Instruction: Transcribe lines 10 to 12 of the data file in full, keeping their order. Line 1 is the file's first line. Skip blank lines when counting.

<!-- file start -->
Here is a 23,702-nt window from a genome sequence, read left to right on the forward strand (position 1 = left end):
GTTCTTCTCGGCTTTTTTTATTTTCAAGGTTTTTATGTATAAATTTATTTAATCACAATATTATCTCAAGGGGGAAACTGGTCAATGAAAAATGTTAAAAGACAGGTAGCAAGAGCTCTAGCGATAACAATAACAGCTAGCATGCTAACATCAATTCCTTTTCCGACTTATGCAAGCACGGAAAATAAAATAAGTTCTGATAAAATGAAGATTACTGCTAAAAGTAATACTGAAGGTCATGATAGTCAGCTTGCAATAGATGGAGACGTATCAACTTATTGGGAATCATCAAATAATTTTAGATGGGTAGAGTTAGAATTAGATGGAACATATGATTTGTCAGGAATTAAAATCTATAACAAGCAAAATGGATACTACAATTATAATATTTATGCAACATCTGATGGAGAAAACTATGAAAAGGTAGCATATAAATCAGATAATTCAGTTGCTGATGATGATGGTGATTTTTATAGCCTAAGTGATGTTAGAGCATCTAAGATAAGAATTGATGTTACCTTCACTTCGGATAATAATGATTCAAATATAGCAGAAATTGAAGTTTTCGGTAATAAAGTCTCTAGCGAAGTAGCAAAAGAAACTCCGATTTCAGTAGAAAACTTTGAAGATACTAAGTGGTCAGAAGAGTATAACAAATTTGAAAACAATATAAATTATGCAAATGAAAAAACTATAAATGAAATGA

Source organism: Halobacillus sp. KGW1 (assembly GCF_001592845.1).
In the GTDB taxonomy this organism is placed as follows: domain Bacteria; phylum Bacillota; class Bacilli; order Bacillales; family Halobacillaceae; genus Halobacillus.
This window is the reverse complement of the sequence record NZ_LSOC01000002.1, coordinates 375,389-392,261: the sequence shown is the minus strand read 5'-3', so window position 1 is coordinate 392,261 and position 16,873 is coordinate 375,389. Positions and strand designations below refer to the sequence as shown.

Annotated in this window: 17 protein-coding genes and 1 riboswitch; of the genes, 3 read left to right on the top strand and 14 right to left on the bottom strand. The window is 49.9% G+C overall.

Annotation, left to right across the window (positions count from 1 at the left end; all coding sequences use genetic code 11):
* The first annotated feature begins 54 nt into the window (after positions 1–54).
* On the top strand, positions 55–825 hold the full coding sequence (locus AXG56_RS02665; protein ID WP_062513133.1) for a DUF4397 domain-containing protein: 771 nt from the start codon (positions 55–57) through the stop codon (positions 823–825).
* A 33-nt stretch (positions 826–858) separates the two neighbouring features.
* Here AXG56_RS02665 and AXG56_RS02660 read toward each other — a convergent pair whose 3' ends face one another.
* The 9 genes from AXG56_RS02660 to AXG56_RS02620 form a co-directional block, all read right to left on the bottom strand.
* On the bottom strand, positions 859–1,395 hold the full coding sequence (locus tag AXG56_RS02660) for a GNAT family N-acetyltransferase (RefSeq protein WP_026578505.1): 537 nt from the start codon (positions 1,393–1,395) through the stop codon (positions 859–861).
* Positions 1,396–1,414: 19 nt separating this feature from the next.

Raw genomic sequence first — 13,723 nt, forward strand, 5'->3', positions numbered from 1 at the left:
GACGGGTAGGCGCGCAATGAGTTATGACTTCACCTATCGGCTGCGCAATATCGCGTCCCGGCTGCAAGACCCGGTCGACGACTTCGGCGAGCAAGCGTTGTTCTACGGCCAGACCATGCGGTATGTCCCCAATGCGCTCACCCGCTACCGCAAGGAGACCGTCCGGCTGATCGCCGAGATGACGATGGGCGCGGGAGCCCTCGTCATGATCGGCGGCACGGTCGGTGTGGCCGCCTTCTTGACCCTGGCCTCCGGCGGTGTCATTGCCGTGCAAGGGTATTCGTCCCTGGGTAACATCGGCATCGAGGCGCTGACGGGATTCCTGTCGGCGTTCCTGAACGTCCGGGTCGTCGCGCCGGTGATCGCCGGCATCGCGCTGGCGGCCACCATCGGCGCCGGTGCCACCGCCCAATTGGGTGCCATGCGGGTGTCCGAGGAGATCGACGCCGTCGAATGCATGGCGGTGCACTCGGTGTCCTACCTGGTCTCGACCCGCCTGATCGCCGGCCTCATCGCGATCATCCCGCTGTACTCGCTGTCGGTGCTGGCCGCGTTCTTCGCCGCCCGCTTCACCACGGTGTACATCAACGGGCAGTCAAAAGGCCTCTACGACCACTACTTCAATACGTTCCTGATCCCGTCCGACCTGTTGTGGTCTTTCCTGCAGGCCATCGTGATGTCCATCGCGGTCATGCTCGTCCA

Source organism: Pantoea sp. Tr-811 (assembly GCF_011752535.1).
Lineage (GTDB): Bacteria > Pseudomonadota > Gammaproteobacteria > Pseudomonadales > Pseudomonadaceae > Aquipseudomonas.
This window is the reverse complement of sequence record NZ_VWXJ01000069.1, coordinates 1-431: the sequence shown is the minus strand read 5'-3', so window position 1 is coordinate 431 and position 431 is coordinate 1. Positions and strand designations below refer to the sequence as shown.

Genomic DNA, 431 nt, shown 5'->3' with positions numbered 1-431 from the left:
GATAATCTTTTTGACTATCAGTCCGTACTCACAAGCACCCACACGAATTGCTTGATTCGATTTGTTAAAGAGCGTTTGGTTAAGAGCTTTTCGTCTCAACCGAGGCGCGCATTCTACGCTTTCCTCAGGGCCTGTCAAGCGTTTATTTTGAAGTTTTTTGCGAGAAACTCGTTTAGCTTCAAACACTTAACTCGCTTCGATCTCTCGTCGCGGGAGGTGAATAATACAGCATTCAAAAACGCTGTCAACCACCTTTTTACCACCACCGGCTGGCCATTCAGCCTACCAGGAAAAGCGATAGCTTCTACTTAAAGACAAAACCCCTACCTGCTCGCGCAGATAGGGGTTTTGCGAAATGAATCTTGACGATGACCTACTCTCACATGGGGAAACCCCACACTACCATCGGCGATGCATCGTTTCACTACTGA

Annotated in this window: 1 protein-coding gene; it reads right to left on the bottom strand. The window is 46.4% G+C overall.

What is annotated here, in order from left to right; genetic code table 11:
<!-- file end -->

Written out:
* A 33-nt stretch (positions 826–858) separates the two neighbouring features.
* Here AXG56_RS02665 and AXG56_RS02660 read toward each other — a convergent pair whose 3' ends face one another.
* The 9 genes from AXG56_RS02660 to AXG56_RS02620 form a co-directional block, all read right to left on the bottom strand.